Light microscopic studies comparing sperm parameters show little association between diabetes and male fertility. However, with the introduction of new analytical techniques, evidence is now emerging of previously undetectable effects of diabetes on sperm function. Specifically, a recent study has found a significantly higher sperm nuclear DNA fragmentation in diabetic men. As advanced glycation end products (AGEs) are important instigators of oxidative stress and cell dysfunction in numerous diabetic complications, we hypothesized that these compounds could also be present in the male reproductive tract. The presence and localization of the most prominent AGE, carboxymethyl-lysine (CML), in the human testis, epididymis and sperm was determined by immunohistochemistry. Parallel ELISA and Western blot analyses were performed to ascertain the amount of CML in seminal plasma and sperm from 13 diabetic and nine non-diabetic subjects. CML immunoreactivity was found throughout the seminiferous epithelium, the nuclei of spermatogonia and spermatocytes, in the basal and principle cells cytoplasm and nuclei of the caput epididymis and on most sperm tails, mid pieces and all cytoplasmic droplets. The acrosomal cap, especially the equatorial band, was prominently stained in diabetic samples only. The amount of CML was significantly higher (p = 0.004) in sperm from non-diabetic men. Considering the known detrimental actions of AGEs in other organs, the presence, location and quantity of CML, particularly the increased expression found in diabetic men, suggest that these compounds may play a hitherto unrecognized role in male infertility.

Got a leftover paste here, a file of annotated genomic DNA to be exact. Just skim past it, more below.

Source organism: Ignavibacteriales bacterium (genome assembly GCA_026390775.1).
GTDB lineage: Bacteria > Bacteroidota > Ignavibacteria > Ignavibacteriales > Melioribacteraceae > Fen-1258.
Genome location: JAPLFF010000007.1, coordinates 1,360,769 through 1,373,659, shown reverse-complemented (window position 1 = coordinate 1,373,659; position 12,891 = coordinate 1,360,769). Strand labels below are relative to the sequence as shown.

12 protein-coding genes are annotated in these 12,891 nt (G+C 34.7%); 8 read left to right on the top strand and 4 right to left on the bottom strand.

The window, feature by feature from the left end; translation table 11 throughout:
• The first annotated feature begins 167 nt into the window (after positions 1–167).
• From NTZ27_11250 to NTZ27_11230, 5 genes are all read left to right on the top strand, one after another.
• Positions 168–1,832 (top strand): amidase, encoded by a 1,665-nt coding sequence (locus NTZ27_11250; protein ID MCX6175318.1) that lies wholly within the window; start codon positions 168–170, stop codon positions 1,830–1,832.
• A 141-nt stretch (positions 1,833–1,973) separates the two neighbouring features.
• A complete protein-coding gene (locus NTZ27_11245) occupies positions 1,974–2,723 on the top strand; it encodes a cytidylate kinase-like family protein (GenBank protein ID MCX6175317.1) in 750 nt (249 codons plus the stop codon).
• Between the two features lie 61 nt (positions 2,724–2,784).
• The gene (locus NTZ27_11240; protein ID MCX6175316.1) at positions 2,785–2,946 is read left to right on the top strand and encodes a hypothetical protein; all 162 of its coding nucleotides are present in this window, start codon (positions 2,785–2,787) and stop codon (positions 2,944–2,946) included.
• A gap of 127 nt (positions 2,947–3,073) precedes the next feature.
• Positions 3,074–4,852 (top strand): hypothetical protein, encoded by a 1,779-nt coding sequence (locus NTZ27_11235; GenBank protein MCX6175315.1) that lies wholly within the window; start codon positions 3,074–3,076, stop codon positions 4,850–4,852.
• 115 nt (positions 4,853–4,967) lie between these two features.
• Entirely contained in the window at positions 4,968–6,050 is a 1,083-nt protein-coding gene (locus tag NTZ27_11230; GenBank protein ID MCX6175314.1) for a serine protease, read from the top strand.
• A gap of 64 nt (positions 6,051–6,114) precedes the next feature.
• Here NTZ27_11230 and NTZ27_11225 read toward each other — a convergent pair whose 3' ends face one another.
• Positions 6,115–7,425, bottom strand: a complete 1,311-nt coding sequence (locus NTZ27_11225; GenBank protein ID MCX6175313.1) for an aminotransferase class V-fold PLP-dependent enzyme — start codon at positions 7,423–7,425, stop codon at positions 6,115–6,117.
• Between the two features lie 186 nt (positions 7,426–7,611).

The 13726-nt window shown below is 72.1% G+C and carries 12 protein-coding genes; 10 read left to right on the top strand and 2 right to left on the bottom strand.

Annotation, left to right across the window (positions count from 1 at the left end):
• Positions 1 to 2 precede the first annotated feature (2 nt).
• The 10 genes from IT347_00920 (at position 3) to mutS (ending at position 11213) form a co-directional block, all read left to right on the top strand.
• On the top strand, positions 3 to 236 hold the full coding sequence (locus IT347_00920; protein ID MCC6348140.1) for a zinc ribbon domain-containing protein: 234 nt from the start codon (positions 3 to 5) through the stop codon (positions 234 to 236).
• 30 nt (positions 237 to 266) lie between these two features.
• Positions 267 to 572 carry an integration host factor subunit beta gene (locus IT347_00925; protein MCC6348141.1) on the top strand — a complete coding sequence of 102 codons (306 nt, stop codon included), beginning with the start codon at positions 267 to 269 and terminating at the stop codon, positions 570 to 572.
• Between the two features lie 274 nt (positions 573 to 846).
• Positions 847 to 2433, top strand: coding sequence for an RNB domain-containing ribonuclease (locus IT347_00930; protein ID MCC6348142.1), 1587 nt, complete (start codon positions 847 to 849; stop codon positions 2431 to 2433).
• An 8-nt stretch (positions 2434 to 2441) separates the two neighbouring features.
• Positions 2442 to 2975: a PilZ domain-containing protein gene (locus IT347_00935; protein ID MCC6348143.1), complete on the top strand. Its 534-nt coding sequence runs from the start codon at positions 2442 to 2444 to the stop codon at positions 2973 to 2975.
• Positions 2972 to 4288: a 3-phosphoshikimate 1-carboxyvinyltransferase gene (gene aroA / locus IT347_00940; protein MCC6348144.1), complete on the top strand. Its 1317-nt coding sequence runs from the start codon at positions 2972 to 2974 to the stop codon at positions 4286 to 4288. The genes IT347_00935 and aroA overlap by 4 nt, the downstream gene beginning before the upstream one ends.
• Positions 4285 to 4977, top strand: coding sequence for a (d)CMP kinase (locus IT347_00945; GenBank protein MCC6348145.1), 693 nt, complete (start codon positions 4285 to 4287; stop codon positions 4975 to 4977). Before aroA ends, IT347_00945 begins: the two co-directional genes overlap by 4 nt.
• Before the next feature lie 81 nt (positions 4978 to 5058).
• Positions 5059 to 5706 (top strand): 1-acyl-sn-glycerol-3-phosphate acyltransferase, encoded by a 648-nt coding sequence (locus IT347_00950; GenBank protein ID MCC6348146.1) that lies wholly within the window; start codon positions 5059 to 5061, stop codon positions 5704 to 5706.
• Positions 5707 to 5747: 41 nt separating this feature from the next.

ASJC Scopus subject areas
- Endocrinology, Diabetes and Metabolism
- Reproductive Medicine